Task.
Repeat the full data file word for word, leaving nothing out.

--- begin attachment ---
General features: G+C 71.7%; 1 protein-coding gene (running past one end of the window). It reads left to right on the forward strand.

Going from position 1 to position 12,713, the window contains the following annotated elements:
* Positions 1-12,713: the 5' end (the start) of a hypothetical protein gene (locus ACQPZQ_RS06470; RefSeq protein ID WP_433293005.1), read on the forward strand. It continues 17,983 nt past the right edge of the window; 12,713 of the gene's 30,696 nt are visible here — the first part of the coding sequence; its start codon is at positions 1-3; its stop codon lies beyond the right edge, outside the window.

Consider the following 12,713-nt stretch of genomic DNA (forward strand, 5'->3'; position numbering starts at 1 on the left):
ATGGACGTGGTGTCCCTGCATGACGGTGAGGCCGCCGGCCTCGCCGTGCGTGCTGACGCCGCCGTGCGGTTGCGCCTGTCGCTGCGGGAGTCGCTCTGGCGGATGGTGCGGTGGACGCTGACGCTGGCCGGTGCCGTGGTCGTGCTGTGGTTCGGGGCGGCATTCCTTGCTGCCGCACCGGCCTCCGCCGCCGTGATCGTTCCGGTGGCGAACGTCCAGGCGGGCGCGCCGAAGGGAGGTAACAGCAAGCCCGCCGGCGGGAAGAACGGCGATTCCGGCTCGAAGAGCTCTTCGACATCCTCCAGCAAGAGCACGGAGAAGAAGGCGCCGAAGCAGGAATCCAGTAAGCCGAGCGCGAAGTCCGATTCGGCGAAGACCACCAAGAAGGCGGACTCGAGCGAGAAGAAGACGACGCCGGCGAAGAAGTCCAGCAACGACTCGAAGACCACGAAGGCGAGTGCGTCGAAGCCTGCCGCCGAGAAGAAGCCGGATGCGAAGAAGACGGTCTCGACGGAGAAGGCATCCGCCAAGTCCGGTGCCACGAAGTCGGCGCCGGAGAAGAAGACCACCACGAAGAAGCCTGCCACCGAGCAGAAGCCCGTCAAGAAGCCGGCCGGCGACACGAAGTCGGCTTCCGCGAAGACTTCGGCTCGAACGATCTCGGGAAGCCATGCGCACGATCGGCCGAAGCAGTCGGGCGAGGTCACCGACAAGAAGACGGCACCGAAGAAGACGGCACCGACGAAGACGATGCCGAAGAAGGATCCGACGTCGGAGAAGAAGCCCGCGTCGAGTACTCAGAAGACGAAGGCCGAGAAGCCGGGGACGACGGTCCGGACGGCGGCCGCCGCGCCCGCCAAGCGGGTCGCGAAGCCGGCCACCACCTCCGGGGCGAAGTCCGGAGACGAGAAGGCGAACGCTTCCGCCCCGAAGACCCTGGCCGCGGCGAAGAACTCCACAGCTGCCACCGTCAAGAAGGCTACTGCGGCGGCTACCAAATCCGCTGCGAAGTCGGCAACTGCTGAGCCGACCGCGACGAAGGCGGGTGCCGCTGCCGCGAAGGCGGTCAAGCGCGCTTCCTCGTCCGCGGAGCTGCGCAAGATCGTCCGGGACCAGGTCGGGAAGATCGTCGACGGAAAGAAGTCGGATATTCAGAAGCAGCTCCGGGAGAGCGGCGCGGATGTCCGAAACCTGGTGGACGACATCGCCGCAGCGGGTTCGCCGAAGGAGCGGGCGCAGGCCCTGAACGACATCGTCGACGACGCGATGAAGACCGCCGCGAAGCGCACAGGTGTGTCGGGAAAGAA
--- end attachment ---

General features: G+C 71.7%; 1 protein-coding gene (running past one end of the window). It reads left to right on the forward strand.

Going from position 1 to position 12,713, the window contains the following annotated elements:
* Positions 1-12,713: the 5' end (the start) of a hypothetical protein gene (locus ACQPZQ_RS06470; RefSeq protein ID WP_433293005.1), read on the forward strand. It continues 17,983 nt past the right edge of the window; 12,713 of the gene's 30,696 nt are visible here — the first part of the coding sequence; its start codon is at positions 1-3; its stop codon lies beyond the right edge, outside the window.

Consider the following 12,713-nt stretch of genomic DNA (forward strand, 5'->3'; position numbering starts at 1 on the left):
ATGGACGTGGTGTCCCTGCATGACGGTGAGGCCGCCGGCCTCGCCGTGCGTGCTGACGCCGCCGTGCGGTTGCGCCTGTCGCTGCGGGAGTCGCTCTGGCGGATGGTGCGGTGGACGCTGACGCTGGCCGGTGCCGTGGTCGTGCTGTGGTTCGGGGCGGCATTCCTTGCTGCCGCACCGGCCTCCGCCGCCGTGATCGTTCCGGTGGCGAACGTCCAGGCGGGCGCGCCGAAGGGAGGTAACAGCAAGCCCGCCGGCGGGAAGAACGGCGATTCCGGCTCGAAGAGCTCTTCGACATCCTCCAGCAAGAGCACGGAGAAGAAGGCGCCGAAGCAGGAATCCAGTAAGCCGAGCGCGAAGTCCGATTCGGCGAAGACCACCAAGAAGGCGGACTCGAGCGAGAAGAAGACGACGCCGGCGAAGAAGTCCAGCAACGACTCGAAGACCACGAAGGCGAGTGCGTCGAAGCCTGCCGCCGAGAAGAAGCCGGATGCGAAGAAGACGGTCTCGACGGAGAAGGCATCCGCCAAGTCCGGTGCCACGAAGTCGGCGCCGGAGAAGAAGACCACCACGAAGAAGCCTGCCACCGAGCAGAAGCCCGTCAAGAAGCCGGCCGGCGACACGAAGTCGGCTTCCGCGAAGACTTCGGCTCGAACGATCTCGGGAAGCCATGCGCACGATCGGCCGAAGCAGTCGGGCGAGGTCACCGACAAGAAGACGGCACCGAAGAAGACGGCACCGACGAAGACGATGCCGAAGAAGGATCCGACGTCGGAGAAGAAGCCCGCGTCGAGTACTCAGAAGACGAAGGCCGAGAAGCCGGGGACGACGGTCCGGACGGCGGCCGCCGCGCCCGCCAAGCGGGTCGCGAAGCCGGCCACCACCTCCGGGGCGAAGTCCGGAGACGAGAAGGCGAACGCTTCCGCCCCGAAGACCCTGGCCGCGGCGAAGAACTCCACAGCTGCCACCGTCAAGAAGGCTACTGCGGCGGCTACCAAATCCGCTGCGAAGTCGGCAACTGCTGAGCCGACCGCGACGAAGGCGGGTGCCGCTGCCGCGAAGGCGGTCAAGCGCGCTTCCTCGTCCGCGGAGCTGCGCAAGATCGTCCGGGACCAGGTCGGGAAGATCGTCGACGGAAAGAAGTCGGATATTCAGAAGCAGCTCCGGGAGAGCGGCGCGGATGTCCGAAACCTGGTGGACGACATCGCCGCAGCGGGTTCGCCGAAGGAGCGGGCGCAGGCCCTGAACGACATCGTCGACGACGCGATGAAGACCGCCGCGAAGCGCACAGGTGTGTCGGGAAAGAA